The ‘War on Drugs’ is just another inquisition. The ‘Holy/Good people’ exercising hegemonic domination over ‘the evil people’, and in the process performing unspeakable evils themselves.

Is it not an evil thing to do this to an individual? It is a harmful action after all, to lock them in a prison for years on end. Is the act of imprisoning some one for using psychedelics not, in fact, more evil than that individuals ‘offence’ of using psychedelics?

When an activity carries risks only to oneself, does that make it unethical? If so, are horse-riding and mountain climbing unethical to? Clearly then the idea that drug use is morally wrong cannot be based on the risks associated with their use. If it is not a moral wrong, then to punish people for it is not just, and is unethical.

The ‘War on Drugs’ will be viewed by historians as just another silly moral panic, a hysteria that got carried away with itself, but a hysteria like never before. A hysteria fueled by new mass-media technologies, a hysteria on an unprecedented scale, and one which does an unprecedented amount of harm.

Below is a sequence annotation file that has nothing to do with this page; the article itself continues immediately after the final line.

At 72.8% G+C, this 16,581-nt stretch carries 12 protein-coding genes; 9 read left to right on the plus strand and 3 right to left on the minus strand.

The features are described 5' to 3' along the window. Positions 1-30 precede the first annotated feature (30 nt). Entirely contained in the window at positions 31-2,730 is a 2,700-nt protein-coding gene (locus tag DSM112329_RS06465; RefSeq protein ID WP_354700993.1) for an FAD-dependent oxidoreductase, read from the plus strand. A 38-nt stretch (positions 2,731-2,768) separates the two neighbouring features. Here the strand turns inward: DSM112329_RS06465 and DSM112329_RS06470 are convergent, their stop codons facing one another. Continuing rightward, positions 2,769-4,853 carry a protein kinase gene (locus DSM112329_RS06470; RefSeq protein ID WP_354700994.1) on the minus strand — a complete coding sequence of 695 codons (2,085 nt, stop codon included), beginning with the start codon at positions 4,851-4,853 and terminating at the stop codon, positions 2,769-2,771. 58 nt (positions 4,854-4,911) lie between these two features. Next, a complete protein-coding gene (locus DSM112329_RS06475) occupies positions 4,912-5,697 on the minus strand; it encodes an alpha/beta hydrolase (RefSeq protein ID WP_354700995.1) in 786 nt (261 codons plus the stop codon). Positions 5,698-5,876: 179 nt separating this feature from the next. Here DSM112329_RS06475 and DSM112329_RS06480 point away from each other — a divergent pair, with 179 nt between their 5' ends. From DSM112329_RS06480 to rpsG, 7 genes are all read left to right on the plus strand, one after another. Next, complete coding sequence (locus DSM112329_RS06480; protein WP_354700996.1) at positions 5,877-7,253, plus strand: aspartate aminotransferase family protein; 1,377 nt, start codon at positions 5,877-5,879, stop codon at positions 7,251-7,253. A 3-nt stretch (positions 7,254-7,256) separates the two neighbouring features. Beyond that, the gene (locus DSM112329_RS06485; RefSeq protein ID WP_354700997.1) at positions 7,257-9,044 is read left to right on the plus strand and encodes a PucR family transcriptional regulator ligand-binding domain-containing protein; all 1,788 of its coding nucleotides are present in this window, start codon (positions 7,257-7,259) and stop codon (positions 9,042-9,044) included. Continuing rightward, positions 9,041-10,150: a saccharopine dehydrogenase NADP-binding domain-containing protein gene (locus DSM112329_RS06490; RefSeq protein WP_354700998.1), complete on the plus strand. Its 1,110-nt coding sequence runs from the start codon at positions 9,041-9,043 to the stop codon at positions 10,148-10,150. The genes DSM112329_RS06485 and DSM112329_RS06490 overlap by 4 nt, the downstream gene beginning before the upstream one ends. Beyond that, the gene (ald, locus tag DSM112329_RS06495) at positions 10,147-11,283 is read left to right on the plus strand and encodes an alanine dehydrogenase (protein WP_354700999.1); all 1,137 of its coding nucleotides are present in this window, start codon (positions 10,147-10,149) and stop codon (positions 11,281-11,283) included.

It is interesting to consider the extent to which Puritanical Christianity has been embraced by, what some might consider to be ‘the new dominator religion’, Capitalism; and the extent to which spiritual movements which are perceived to be a threat to capitalism are marginalised, and in this case, forbidden.

Conclusion:

The psychedelic community, as it stands, is a new religious/spiritual movement. Its members are subject to persecution and oppression, as they have been for the last fifty years.

Much of modern drug culture is simply an extension of much older spiritual traditions. Modern Britain has new sacraments now, and its tribal dances are to dubstep from massive sound-systems

This ‘war on drugs’ is just a part of a millenia-old pattern of ‘organised religion’ dominating more spontaneous & experiential forms of spirituality. It manifests the values of the puritanical religious fanaticism which has come to dominate American political culture.

If our Right to Religious & Spiritual Freedom is to mean anything, then it must accommodate entheogenic  and psychedelic compounds , which are an important component to many forms of spirituality.

One source of hope is the increasing unity of the psychedelic community around the world.

New research has been published on the benefits of consuming magic mushrooms…

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Prof Nutt and his team scanned the brains of volunteers who had been injected with a moderate dose of psilocybin, the active ingredient of magic mushrooms.